Saturday, February 25, 2012

Unexpected Gaming Night

This afternoon, I got an unexpected invite to join some folks from the Vigilance Podcast to play the new Marvel Heroic Roleplaying game, from Margaret Weis Productions.  So, for the past three hours, I've been Luke Cage, helping Spider-Man and Iron Man try to put the hurt on Carnage, Electro, and Tombstone.  It was both my first time playing MHR, and my first time playing via Skype.  Things didn't go very well for Luke, I'm sorry to say, but all in all, the game itself went quite well. 

MHR is a different sort of superhero game, far more interested in telling comic book stories than simulating comic book powers, if that makes any sense.  It uses a very interesting dice management game, one that's entirely transparent, so the players and GM know exactly what they need to do to succeed at any given time, so they can make informed choices in spending plot points in order to add to or manipulate their dice pools.

One thing I particularly like about it is how the rules for gaining plot points (the economy of the game) are explicit throughout.  Too often in games like Mutants & Masterminds or ICONS, a stingy GM can bog down the players when they should be giving out points.  In MHR, the ways both the players and the Watcher (the GM) are spelled out in clear and simple detail (as are the ways to spend them).

Actually, the Watcher doesn't have plot points.  He has the Doom Pool.  And a splendid mechanic it is.  You see, at the beginning of a game, the pool only consists of 2d6.  However, he can give the players plot points in specific circumstances which allow him to either add more dice to the pool or increase the size of the dice, to d8, d10, or even d12.  These dice are used (again, in very specifically defined ways) to make the heroes' lives miserable.  And since the threat of the pool increases as the adventure progresses, the overall tension level goes up.  However, some of the things the Watcher can do with the pool deplete its dice, possibly permanently.  So the management game exists on that side of the table as well.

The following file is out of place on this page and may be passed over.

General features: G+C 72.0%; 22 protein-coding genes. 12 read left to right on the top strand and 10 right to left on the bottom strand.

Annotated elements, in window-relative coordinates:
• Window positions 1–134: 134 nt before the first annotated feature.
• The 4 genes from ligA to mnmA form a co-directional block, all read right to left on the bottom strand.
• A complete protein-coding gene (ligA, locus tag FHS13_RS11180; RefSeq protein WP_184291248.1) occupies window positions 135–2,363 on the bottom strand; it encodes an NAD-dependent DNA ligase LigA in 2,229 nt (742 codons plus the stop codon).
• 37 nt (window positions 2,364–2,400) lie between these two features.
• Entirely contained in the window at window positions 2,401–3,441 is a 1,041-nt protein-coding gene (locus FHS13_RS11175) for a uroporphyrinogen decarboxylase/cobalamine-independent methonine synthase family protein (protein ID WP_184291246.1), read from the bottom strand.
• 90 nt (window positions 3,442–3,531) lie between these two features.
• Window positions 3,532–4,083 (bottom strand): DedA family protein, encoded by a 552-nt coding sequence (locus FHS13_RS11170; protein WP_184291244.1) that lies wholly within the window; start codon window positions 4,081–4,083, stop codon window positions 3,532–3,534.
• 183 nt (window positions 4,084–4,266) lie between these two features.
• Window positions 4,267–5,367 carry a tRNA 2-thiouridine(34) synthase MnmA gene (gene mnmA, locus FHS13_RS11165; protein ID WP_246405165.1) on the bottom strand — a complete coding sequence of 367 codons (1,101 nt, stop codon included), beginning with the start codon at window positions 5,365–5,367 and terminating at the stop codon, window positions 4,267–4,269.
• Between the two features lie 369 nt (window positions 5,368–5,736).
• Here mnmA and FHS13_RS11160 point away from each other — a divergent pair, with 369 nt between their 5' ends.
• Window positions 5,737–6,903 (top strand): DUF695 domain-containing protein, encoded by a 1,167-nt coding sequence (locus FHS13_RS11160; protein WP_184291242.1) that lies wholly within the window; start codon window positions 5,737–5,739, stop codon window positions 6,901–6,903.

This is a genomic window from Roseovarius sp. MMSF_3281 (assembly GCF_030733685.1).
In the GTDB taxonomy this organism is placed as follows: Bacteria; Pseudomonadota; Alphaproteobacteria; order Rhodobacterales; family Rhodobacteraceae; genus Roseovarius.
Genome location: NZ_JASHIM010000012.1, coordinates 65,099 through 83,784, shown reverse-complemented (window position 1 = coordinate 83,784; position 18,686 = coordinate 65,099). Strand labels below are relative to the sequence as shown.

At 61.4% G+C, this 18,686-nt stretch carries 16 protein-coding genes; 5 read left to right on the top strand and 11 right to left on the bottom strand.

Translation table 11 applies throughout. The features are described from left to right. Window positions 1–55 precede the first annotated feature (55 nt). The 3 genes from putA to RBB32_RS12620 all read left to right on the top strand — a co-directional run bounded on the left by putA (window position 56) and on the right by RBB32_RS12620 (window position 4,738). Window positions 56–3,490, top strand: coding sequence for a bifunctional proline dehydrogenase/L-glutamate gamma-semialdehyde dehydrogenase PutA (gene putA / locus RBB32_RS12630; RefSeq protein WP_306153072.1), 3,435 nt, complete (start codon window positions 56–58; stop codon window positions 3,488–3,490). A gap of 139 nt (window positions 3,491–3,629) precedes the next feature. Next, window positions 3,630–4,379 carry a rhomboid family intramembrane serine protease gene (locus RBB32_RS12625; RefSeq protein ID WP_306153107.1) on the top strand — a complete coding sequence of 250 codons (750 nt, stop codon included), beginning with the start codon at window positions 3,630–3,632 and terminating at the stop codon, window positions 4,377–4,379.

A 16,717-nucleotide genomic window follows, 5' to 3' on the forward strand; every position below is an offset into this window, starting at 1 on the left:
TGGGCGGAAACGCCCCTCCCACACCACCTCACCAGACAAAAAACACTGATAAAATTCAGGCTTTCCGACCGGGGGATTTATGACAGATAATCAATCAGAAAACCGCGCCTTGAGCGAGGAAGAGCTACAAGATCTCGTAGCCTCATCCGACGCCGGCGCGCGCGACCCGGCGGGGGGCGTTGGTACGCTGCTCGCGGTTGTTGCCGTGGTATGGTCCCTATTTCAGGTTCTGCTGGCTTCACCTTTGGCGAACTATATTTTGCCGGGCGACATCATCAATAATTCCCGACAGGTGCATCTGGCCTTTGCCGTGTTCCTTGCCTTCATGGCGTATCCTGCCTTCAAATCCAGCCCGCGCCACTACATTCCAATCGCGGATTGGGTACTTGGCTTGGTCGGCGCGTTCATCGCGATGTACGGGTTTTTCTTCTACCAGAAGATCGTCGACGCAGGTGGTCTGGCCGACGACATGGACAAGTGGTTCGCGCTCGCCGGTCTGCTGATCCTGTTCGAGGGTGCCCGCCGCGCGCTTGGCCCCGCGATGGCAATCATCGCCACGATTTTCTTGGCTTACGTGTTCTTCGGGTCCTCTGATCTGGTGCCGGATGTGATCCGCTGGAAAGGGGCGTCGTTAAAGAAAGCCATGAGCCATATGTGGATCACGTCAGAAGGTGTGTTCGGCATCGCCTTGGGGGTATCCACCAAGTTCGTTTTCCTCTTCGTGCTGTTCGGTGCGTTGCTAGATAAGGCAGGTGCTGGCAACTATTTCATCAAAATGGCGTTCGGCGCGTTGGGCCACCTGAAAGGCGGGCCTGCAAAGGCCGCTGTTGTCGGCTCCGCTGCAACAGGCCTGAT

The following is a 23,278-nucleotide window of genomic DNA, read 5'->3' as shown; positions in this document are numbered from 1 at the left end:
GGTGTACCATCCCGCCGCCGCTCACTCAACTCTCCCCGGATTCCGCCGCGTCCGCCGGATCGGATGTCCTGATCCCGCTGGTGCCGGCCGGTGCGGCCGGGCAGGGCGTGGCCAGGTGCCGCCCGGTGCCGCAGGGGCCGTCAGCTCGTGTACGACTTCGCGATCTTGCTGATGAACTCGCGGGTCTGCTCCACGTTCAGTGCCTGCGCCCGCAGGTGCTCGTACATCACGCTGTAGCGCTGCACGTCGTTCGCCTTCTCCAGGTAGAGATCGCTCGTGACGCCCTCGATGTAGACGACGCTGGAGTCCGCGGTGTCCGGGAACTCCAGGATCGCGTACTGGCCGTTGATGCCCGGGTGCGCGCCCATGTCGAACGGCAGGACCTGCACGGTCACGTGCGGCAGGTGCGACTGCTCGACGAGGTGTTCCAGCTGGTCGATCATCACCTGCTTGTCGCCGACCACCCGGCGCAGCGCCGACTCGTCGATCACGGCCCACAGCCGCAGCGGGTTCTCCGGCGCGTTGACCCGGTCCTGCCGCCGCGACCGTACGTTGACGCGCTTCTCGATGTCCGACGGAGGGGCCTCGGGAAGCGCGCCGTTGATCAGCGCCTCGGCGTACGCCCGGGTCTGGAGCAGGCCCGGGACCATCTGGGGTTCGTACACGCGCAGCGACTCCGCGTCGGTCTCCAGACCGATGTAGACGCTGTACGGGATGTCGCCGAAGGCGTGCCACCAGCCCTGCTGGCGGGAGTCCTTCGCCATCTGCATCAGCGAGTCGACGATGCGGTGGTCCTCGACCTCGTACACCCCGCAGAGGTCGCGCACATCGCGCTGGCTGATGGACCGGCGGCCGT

I'm not sure MHR would work with the entirety of my regular gaming group.  But with the right bunch of players (like the ones we had tonight), it totally works.

Tomorrow, I've got an actual pre-scheduled game, going back to our 4e D&D campaign for the first time since November or so.  We're starting early and bringing a pot-luck dinner to celebrate.  Here's hoping the rest of you get to rock the dice this weekend.


  1. Yeah, my gut reaction from reading it (still haven't played it yet), is that it won't replace my preferred game could be fun for a change of pace. Unless I try it and absolutely hate it, and I don't think I will, I think they've got a winner on their hands.

  2. The GM at my usual Wednesday gaming group wants to play this. At some point I am sure we will. I have listened to the first 20 minutes of this, it's interesting I need to finish it up.

  3. @JeffM: We're recording another actual play this weekend, with Jack Norris (author of the upcoming Civil War event supplement) GMing.